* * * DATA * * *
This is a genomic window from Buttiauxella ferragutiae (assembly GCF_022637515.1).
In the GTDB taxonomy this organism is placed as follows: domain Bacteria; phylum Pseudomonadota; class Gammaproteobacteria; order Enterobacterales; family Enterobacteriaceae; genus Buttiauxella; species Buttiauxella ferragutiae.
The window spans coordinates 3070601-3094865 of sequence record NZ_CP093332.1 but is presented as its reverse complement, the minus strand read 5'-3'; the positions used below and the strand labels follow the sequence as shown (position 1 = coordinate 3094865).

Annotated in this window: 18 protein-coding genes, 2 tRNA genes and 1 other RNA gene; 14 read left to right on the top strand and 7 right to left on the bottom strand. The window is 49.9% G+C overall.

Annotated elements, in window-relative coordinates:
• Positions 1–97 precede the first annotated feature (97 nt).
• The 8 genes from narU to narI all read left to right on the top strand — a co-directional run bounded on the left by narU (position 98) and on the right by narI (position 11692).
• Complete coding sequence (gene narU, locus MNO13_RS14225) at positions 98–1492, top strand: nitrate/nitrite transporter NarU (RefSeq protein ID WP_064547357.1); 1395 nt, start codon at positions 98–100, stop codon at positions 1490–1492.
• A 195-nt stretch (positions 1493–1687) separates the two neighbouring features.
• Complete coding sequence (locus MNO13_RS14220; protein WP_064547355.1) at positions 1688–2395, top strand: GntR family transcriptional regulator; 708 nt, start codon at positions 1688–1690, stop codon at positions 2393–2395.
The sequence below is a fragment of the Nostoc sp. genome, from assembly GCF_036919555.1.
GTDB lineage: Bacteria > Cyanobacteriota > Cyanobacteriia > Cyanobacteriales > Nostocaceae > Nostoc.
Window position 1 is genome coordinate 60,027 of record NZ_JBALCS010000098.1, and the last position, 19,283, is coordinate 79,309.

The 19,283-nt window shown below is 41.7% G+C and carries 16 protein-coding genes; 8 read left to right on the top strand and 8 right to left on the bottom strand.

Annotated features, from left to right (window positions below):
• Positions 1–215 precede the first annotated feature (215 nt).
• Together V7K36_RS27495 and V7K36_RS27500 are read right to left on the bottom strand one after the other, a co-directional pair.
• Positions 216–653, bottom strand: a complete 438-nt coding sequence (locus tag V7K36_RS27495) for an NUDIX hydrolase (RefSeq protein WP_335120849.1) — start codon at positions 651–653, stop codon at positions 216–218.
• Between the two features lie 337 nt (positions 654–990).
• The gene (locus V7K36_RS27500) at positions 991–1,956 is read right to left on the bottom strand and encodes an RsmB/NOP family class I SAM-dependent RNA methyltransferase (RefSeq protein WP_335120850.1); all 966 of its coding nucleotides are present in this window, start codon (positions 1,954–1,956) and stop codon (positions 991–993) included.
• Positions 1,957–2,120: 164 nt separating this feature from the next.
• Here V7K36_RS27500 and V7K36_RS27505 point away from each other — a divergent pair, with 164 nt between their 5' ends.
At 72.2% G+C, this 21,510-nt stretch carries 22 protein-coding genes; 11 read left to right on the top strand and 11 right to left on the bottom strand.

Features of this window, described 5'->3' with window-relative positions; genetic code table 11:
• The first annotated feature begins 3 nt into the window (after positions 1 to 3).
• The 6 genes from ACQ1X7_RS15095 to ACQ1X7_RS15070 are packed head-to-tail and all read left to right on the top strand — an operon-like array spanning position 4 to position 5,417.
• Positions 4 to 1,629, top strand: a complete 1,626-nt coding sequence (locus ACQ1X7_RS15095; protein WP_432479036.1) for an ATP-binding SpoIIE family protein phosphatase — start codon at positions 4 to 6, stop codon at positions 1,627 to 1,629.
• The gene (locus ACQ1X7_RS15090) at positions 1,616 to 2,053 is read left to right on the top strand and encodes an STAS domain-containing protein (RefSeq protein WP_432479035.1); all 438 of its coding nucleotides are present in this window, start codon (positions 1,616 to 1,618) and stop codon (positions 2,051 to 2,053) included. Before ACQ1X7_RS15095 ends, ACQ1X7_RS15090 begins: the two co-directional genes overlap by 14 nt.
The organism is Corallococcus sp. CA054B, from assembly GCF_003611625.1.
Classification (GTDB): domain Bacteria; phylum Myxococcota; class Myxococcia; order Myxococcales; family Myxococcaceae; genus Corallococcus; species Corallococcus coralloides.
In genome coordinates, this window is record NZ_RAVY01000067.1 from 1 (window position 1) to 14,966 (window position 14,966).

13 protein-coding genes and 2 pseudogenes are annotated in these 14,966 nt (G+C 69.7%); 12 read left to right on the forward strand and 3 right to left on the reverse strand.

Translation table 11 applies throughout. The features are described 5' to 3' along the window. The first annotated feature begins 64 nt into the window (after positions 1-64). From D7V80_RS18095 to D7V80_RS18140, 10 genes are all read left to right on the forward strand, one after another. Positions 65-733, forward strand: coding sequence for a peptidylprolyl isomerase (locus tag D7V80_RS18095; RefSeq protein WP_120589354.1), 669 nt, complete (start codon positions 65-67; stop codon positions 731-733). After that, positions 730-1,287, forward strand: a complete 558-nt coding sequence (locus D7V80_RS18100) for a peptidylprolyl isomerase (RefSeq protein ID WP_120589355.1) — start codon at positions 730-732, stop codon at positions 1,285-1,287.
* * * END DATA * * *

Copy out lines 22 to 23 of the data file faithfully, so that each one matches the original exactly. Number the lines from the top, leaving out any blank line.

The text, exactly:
• Here V7K36_RS27500 and V7K36_RS27505 point away from each other — a divergent pair, with 164 nt between their 5' ends.
At 72.2% G+C, this 21,510-nt stretch carries 22 protein-coding genes; 11 read left to right on the top strand and 11 right to left on the bottom strand.